The M.A.D. House Artists (Mom And Dad)
STRIDER FROM CHERNOBLE by Ronald Godwin
Ronald Godwin, the artist, with his mammoth sculpture
DOOR KNOCKERS by Ronald Godwin
That of Wesley Snipes on the left, and that of The M.A.D. House Artists on the right. Those are Mom's and Mink's hands opening the crate as it was shipped to us from the Art Wurks Studio in Alabama.
This is a photo of the front door of The M.A.D. house Artists with Ronald Godwin's SNAKE CHARMER and his installed DOOR KNOCKER.
Also, to the left, is visible one of Kermit Postl's Cedar Coat Racks with hand made Horse Shoe hooks...
Here is a picture of Mom and the kids after they unpacked Ronald Godwin's SNAKE CHARMER from the shipping crate.
Ronald Godwin's SNAKE CHARMER up close and personal. Note the barbed wire necklace, the hammered copper strips, and the steel cable around his neck.
This Candle Stick was purchased from the ART WURKS Gallery in Brundidge, Alabama as we were traveling through some years ago. This is one of Ronald Godwin's Clay Sculptures.
This is a photo sent by the artist, Ronald Godwin, of his huge 'Last Dance of the Scorpion' sculpture. The artist is standing on top of it. "The menacing, wrathful figure represents a natural world rising up in arms, a harbinger of the doom that awaits those who callously lay waste to the fragile planet. The arms and tails of this beast-like creature are poised to strike in any direction, yet hold in their protective embrace the images of the endangered bluebird, the sea urchin, and the ram."
This is one of Larry Godwin's humorous and politically incorrect satirical pieces. This Beaver has already had the coat hanger installed for convenience, for, as the Beaver's inscription says, "What the hell, I was born to be a fur coat." Larry also works in mammoth pieces that tower into the sky, like the MARLIN he and Ronald erected at SunRoc Cay in Orange Beach, Alabama. It was one of the few things left standing after hurricane season along the Gulf Coast.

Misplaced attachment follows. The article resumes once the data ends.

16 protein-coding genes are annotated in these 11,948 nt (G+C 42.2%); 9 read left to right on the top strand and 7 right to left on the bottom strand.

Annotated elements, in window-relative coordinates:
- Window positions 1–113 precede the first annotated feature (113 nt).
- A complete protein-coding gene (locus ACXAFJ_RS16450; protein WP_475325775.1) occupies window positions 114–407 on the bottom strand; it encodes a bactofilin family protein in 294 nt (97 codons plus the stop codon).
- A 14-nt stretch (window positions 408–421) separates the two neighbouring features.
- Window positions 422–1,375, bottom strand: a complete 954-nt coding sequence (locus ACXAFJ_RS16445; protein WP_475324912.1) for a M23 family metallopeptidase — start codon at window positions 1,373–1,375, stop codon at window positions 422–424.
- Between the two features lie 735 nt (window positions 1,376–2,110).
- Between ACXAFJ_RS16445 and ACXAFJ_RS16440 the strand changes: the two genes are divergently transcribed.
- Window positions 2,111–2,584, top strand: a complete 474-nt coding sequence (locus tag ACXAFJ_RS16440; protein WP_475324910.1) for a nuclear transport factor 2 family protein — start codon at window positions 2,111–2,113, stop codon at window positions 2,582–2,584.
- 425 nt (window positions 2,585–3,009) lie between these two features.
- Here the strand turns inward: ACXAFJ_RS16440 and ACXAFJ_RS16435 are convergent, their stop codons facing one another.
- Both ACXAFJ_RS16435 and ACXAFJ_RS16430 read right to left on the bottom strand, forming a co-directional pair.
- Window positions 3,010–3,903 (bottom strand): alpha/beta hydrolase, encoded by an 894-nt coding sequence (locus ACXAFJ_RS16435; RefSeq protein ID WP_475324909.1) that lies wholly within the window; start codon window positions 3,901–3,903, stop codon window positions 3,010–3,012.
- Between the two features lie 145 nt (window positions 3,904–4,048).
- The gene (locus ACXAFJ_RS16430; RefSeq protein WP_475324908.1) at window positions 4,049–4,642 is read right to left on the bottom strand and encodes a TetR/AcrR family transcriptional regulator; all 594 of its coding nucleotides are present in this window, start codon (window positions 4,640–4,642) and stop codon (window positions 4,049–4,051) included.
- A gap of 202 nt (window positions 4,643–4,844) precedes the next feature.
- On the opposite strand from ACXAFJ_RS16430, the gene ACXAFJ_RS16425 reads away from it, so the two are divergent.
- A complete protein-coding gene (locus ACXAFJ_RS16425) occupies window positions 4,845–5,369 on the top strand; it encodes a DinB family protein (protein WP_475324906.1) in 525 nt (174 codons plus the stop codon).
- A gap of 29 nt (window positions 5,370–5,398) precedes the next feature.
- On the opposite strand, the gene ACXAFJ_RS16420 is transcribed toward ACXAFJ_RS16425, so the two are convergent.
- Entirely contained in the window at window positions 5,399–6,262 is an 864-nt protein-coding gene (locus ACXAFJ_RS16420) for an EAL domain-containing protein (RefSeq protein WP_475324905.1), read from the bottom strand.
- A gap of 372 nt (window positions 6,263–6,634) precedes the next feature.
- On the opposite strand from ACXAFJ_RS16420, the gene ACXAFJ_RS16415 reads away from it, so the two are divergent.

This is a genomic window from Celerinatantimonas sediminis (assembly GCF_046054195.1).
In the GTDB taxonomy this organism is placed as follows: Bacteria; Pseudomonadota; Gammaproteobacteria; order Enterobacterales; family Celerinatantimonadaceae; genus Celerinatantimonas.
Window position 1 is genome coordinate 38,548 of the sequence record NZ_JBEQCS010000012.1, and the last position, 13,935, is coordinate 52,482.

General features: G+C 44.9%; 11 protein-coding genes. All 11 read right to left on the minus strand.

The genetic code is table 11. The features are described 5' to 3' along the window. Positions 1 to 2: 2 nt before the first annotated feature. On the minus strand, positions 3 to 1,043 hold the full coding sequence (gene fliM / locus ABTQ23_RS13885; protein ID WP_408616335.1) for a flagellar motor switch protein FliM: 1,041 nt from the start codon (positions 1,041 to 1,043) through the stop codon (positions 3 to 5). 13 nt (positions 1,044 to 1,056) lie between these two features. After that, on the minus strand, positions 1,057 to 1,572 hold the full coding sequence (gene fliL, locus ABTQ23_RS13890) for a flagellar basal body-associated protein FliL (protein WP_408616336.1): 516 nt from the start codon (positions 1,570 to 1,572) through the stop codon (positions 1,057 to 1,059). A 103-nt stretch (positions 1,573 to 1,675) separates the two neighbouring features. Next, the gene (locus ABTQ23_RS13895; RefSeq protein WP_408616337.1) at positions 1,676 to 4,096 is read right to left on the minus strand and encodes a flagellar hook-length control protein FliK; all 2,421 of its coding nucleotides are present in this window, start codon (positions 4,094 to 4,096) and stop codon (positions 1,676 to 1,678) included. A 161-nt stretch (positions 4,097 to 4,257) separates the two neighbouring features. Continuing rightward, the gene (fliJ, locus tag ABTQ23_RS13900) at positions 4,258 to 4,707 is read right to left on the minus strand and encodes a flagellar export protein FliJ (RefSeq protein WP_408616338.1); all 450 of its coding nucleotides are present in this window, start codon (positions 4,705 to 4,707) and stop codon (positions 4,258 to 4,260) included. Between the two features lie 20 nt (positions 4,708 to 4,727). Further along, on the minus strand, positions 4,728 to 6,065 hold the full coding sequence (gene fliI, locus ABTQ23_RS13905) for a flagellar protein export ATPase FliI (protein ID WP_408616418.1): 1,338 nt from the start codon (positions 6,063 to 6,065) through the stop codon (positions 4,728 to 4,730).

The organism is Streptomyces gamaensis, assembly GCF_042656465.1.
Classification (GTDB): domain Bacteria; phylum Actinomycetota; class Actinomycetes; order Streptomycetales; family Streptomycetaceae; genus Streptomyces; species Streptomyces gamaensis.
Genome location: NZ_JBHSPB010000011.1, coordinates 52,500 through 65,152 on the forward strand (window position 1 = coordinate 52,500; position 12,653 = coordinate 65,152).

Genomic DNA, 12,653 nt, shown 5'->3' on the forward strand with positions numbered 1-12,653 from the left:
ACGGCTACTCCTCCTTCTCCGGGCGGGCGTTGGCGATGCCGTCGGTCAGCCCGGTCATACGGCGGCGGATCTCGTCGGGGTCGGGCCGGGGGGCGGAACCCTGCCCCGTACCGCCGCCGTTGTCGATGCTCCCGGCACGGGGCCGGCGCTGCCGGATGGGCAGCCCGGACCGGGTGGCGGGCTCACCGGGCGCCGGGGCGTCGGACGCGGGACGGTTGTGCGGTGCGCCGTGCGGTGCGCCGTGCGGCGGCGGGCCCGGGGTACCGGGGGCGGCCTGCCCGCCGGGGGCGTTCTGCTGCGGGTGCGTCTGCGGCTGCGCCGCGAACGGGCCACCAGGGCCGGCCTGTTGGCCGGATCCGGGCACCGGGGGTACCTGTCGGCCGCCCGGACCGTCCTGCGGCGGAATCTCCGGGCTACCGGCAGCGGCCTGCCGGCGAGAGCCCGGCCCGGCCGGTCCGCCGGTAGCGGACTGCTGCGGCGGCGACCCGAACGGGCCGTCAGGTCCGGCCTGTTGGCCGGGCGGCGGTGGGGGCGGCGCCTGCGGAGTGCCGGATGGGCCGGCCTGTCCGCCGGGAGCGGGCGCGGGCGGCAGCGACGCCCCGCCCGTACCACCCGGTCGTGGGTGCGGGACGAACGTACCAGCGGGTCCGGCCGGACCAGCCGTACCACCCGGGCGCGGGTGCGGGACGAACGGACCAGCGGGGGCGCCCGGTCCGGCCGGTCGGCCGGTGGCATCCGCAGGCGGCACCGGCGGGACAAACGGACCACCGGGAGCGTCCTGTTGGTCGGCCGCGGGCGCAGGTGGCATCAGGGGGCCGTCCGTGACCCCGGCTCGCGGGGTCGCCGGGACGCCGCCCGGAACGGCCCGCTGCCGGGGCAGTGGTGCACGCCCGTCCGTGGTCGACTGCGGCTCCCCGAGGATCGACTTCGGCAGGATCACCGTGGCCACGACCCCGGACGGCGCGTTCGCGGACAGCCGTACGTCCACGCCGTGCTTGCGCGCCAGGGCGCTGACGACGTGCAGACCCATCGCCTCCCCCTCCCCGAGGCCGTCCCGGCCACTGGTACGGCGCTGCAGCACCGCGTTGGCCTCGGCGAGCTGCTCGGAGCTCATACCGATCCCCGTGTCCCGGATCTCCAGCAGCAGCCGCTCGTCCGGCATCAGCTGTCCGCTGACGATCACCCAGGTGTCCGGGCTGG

Ronald Godwin and Marlin
Larry Godwin, born at the height of the Great Depression in rural South Alabama, has spent much of his life translating his aesthetic visions into environmental art and fountains. Public and privately held examples of his work dot the Southeast and other parts of the country and Europe.
Larry received his initial arts training at Auburn University, graduating with a Bachelor of Applied Arts degree in 1957. After a stint in the Army, Larry opened a gallery in Brundidge, Alabama, eventually adding a full metal fabrication and foundry shop. After a tour of Europe, he completed his first large commission, a mural at the Gayle Planetarium in Montgomery, Alabama in 1967. A tendency toward relief elements in the artist's otherwise two-dimensional works led to medium and large-scale welded metal fully three-dimensional sculptures beginning in 1968.
Larry Godwin was one of the first artists in the Artist-in-Residence program when it went national in 1970, teaching with great success in rural elementary, middle and high schools over two school years. He notably supervised the student construction of a school mascot (an eagle) from 1,400 pounds of chrome automobile bumpers from a local junkyard.
The sculptor's interest in fountain technology led to the first public fountain installations at a Montgomery mall in 1977 and an unpublished technical manuscript on fountain sculpture. A recent fountain grouping at Kindercare's home office in Montgomery celebrates the whimsy of childhood fantasies.
Other notable monumental sculptures include work for Disney World, Alabama State University, and Hard Rock Café. A full-scale interpretation of the Wright Brother's 1910 flier at the Air Force's Air University in Montgomery in 1985 has led to other Wright fliers in Daytona Beach, Florida in 1989 (the 1903 "Kitty Hawk" model) and Dayton, Ohio, completed this year (the 1905 model).
Larry frequently works with architects to incorporate sculpture into a building's ecology at the planning stage. He recently produced a series of seven bronze panels depicting in relief the history of Montgomery for a park in the Retirement Systems of Alabama complex.
In addition to his Art Wurks gallery, Larry Godwin currently maintains a 10,000 square foot warehouse with overhead crane and other facilities for constructing and manipulating the monumental scale sculptures and fountains he favors. A foundry, lost wax casting center and other annexes bring the total workspace to 16,000 square feet.
He continues to explore new forms, methods and materials such as sculptures that expand and contract or interlocking elements that combine in an infinite variety of ways.